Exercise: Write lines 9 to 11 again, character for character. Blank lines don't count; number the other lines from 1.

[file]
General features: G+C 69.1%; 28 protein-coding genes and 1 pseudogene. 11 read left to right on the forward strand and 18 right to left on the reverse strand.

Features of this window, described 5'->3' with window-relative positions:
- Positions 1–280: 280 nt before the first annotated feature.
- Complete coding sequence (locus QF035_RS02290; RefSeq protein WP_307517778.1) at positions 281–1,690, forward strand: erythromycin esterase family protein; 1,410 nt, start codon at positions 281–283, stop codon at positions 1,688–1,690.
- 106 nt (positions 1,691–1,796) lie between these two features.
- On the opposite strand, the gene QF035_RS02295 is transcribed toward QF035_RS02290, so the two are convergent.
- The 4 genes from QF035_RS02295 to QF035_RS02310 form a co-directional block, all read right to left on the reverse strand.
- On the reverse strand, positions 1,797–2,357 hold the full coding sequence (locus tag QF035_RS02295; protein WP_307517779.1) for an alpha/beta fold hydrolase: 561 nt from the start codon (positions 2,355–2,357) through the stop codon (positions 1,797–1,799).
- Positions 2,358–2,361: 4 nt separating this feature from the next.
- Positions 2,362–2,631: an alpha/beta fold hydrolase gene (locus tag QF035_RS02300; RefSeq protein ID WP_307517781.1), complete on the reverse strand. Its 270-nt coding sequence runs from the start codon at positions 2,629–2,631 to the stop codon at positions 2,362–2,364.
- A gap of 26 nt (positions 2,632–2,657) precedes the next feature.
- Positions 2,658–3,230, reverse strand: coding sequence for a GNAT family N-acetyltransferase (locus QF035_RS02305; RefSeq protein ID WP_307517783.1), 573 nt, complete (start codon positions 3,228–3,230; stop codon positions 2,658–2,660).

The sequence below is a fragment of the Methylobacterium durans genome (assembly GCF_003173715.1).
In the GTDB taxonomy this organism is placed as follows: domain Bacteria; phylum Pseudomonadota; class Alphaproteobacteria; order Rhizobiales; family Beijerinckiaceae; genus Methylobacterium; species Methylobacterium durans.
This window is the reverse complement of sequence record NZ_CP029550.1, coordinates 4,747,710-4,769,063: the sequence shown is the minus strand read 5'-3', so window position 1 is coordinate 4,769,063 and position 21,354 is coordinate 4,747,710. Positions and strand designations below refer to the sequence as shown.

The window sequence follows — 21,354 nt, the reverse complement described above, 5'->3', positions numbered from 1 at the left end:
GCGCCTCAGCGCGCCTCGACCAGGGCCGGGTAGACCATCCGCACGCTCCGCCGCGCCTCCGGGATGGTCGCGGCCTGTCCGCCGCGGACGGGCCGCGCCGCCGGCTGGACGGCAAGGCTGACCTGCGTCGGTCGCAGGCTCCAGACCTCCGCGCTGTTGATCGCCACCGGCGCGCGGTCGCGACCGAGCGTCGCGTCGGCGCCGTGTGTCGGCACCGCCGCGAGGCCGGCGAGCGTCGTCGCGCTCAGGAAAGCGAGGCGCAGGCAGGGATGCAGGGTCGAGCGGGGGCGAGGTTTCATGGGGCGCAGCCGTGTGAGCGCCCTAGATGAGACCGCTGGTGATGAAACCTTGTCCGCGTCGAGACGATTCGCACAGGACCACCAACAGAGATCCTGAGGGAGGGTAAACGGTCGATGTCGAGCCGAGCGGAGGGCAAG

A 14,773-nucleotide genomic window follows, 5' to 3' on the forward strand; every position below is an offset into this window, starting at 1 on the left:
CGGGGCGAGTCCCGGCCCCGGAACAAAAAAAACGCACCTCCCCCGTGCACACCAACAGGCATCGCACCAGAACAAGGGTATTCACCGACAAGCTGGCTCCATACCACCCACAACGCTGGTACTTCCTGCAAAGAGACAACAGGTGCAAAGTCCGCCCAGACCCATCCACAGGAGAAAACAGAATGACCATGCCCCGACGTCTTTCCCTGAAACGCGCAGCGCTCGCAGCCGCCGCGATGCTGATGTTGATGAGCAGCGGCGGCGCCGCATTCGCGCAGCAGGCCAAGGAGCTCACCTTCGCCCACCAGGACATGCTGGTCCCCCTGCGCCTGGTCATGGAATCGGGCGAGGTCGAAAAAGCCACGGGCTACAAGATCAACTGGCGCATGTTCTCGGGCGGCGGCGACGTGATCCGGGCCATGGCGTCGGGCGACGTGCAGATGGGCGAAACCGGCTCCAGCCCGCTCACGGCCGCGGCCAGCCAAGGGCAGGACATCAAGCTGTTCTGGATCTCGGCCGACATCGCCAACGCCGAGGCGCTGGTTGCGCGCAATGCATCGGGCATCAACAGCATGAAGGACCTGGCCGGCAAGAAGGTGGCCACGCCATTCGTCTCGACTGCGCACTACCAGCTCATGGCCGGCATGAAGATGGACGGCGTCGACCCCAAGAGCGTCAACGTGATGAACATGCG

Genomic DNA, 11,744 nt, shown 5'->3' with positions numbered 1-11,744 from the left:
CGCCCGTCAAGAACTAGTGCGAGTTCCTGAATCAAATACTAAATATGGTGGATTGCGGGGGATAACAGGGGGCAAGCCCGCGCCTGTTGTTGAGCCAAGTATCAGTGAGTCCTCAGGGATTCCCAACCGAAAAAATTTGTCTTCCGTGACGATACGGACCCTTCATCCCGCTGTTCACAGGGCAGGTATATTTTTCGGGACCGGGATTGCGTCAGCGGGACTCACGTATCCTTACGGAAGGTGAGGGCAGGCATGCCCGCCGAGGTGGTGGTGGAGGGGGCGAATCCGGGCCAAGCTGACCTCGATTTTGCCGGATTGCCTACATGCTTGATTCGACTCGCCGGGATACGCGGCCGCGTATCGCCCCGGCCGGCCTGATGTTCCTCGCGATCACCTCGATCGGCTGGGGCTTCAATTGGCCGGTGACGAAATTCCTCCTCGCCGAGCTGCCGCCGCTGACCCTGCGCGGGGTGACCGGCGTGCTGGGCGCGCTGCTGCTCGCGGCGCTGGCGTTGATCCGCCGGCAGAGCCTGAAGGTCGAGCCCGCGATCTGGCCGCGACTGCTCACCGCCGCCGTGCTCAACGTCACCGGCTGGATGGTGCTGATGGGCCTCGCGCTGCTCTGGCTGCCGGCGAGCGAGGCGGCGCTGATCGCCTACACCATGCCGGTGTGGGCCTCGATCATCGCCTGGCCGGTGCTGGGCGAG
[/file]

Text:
- Positions 2,358–2,361: 4 nt separating this feature from the next.
- Positions 2,362–2,631: an alpha/beta fold hydrolase gene (locus tag QF035_RS02300; RefSeq protein ID WP_307517781.1), complete on the reverse strand. Its 270-nt coding sequence runs from the start codon at positions 2,629–2,631 to the stop codon at positions 2,362–2,364.
- A gap of 26 nt (positions 2,632–2,657) precedes the next feature.